Beijing police have detained a woman for forging and trading identity documents after she was earlier detained for blocking emergency vehicles' access to a hospital with a Rolls-Royce.
During her five days of administrative detention from Aug 15 for disturbing public order and blocking emergency access to the hospital, the woman, surnamed Shan, was identified as a suspect in the fabrication, purchase and sale of fake identity documents.
Beijing police said in a statement issued on Tuesday they were conducting further investigations with police from Shan's hometown.
Shan, 31, drove the Rolls-Royce, whose registered owner is a man surnamed He, to the emergency access road of Beijing Obstetrics and Gynecology Hospital on Aug 14 and left it parked there.
When traffic police arrived at the hospital in response to complaints they found Shan and asked her to move the car. But she refused to co-operate and argued with the police and hospital staff. In a video that was widely circulated online that day, Shan shouted "I don't have an obligation to co-operate" at the police.
She eventually moved the car after the police issued an official warning and she was fined for illegal parking.
Later that day, Shan told The Beijing News in a video that she realised she had done something wrong and caused lots of trouble. She said she was late for her appointment and afraid that no one would treat her, adding that she saw another car driving onto the emergency access road and followed it.
After the video went viral online, many netizens questioned whether she was the rightful owner of the white Rolls-Royce and whether its license plate was legitimate, saying that Shan's highhanded behaviour suggested she had family connections.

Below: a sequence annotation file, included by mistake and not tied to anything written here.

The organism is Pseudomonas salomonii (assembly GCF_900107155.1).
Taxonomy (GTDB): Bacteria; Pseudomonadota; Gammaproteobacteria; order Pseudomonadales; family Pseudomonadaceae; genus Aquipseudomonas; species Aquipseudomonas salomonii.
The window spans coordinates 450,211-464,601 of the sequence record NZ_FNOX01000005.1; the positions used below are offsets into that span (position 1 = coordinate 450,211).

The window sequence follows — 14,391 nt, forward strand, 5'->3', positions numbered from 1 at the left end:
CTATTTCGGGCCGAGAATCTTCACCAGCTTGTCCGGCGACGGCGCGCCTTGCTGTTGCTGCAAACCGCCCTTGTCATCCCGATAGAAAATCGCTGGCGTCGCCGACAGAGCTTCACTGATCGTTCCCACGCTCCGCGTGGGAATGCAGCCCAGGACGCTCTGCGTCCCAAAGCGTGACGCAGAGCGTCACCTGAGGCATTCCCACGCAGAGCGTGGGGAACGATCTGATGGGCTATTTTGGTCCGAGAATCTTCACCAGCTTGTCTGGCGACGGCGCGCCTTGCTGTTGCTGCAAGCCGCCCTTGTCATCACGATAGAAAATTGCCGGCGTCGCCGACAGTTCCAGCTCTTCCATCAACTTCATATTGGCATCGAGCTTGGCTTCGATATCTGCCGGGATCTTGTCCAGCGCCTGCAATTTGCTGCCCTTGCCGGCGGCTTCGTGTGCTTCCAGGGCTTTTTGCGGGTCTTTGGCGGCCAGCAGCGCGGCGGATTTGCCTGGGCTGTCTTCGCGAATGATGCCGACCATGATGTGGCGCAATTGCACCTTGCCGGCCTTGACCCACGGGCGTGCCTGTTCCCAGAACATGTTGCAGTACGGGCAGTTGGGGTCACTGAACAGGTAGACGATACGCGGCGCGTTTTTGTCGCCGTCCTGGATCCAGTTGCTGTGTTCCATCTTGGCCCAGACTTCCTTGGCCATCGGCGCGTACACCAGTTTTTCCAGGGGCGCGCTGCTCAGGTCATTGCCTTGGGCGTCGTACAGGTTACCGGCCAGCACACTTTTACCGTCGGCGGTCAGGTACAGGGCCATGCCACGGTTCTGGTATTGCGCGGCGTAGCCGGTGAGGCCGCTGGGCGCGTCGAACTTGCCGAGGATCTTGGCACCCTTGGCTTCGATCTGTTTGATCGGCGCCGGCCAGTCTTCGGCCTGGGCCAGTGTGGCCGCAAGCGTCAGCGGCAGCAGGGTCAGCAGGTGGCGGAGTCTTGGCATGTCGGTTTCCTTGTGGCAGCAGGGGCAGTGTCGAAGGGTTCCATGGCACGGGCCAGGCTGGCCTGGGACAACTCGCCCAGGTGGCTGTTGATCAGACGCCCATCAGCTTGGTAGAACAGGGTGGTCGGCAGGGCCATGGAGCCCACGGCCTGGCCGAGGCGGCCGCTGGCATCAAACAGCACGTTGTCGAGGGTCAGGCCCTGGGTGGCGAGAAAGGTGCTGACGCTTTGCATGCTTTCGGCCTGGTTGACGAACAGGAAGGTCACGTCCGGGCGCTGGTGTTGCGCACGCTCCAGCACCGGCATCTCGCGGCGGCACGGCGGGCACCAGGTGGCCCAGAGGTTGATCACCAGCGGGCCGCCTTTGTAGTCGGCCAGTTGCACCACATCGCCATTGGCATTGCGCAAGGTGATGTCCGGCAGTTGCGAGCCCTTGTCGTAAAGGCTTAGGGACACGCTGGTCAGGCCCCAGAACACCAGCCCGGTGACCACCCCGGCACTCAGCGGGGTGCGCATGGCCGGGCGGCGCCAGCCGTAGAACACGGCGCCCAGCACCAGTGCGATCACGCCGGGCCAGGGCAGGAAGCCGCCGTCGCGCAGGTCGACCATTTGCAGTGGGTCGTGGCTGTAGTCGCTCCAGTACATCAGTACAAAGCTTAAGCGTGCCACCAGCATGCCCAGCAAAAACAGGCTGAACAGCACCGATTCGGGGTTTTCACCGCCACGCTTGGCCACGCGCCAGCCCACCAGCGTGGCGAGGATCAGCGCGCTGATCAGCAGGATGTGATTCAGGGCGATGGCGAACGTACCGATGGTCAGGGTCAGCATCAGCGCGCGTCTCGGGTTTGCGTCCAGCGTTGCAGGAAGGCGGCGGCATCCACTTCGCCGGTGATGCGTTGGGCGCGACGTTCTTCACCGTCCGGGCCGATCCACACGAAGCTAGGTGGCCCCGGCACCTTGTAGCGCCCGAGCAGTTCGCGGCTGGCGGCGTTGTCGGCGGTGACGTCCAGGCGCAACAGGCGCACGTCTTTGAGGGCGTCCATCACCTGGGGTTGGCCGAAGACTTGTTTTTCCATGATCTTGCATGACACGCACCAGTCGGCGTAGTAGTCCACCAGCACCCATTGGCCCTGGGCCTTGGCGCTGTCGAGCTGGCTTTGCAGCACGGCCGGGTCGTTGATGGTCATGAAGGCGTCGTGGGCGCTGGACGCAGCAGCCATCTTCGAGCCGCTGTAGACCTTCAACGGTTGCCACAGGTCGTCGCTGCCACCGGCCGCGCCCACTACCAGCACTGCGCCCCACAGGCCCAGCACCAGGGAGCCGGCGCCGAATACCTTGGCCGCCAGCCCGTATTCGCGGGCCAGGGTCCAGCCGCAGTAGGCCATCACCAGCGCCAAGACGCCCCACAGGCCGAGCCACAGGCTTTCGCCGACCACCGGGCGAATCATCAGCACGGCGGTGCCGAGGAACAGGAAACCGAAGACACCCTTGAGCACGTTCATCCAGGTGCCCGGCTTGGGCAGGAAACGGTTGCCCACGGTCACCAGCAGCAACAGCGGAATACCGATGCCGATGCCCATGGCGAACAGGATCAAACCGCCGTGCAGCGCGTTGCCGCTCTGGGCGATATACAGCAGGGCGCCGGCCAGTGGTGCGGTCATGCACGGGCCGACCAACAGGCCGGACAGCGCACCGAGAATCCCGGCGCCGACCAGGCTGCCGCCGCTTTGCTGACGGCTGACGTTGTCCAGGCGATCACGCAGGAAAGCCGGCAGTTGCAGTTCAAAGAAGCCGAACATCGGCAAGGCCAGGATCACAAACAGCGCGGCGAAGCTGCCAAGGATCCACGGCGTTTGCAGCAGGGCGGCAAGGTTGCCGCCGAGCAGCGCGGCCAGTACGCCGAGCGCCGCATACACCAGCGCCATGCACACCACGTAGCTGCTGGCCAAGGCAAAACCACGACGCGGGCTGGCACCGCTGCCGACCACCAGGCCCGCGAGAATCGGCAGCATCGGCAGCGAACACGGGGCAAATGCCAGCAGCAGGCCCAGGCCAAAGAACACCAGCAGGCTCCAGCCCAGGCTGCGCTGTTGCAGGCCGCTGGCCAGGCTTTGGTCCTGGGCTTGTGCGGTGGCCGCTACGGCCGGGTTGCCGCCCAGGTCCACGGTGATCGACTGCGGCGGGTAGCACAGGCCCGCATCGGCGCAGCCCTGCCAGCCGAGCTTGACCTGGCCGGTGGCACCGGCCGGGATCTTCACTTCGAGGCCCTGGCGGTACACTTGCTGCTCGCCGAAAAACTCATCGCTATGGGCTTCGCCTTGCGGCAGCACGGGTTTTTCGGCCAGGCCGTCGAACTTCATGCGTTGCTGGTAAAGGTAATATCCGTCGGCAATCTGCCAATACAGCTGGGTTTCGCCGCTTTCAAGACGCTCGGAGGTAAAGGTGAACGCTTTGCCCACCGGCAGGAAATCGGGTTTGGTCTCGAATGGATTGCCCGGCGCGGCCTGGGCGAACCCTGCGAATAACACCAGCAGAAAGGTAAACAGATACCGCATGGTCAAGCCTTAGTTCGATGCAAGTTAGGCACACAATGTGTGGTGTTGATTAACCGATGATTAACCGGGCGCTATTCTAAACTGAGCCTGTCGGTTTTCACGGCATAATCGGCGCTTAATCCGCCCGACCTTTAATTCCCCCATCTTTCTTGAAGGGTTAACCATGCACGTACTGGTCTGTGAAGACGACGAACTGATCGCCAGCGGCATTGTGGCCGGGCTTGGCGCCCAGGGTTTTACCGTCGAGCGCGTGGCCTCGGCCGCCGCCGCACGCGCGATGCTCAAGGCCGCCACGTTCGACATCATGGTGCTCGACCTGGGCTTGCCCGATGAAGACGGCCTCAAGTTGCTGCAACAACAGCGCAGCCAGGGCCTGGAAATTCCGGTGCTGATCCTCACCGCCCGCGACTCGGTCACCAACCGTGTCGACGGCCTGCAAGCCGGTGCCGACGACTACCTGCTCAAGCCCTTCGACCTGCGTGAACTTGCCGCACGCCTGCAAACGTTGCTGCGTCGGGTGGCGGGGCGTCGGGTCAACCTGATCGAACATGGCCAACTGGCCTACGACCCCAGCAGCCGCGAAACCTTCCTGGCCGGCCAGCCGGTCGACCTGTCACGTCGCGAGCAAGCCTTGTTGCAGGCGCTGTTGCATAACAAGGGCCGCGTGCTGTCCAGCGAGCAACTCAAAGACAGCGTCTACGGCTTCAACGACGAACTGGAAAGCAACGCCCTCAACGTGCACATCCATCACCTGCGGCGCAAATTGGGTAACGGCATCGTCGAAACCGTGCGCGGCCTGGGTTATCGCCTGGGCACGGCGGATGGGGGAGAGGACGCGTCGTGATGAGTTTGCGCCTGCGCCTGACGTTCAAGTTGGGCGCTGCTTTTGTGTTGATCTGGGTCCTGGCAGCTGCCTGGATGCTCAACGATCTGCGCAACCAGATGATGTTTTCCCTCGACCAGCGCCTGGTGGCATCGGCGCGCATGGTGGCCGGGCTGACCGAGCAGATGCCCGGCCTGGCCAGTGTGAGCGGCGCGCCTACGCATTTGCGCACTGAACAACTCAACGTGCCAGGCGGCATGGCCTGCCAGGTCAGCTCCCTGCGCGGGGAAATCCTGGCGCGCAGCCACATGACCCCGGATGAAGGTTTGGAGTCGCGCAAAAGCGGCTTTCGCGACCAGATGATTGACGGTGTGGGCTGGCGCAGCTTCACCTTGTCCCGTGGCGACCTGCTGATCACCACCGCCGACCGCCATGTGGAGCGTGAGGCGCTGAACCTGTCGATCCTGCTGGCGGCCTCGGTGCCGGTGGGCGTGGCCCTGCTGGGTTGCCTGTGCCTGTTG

Beijing police announced on Aug 15 that they had detained Shan for five days. Five days later they said a preliminary investigation had found she was suspected of involvement in criminal activities.
On Tuesday, the police bureau in Chaoyang district released further details of their investigation.
The police said the license plate of the Rolls-Royce, starting with Jing A, was initially issued in 1995 to a minivan and transferred to He in 2007, adding that "the process was completed in line with the relevant traffic regulations and policies".
The Rolls-Royce was purchased last year by Shan's husband, surnamed Xu, a 53-year-old legal representative of a private enterprise, with a license plate starting with Jing H. Xu then entrusted his former personal driver, surnamed Guo, to look for a more prestigious plate number in the secondhand market.
Guo told Xu that he could find a plate starting with Jing A and transfer it to Shan's name. During that process Guo obtained more than 2 million yuan (S$387,781) from Xu.
Guo then reached He, who agreed to rent his Jing A license plate by transferring the Rolls-Royce to his name. The vehicle was still used by Shan, but according automobile regulations the plate could not be transferred to her name.
"Guo squandered the money given by Xu and his actions were suspected of fraud," the police said, adding that they arrested Guo on Aug 20 and are conducting further investigations into the case.
Police said the driver of the vehicle Shan followed onto the emergency access road was a disabled man taking his wife for a pregnancy check who held a legitimate priority pass for disabled drivers.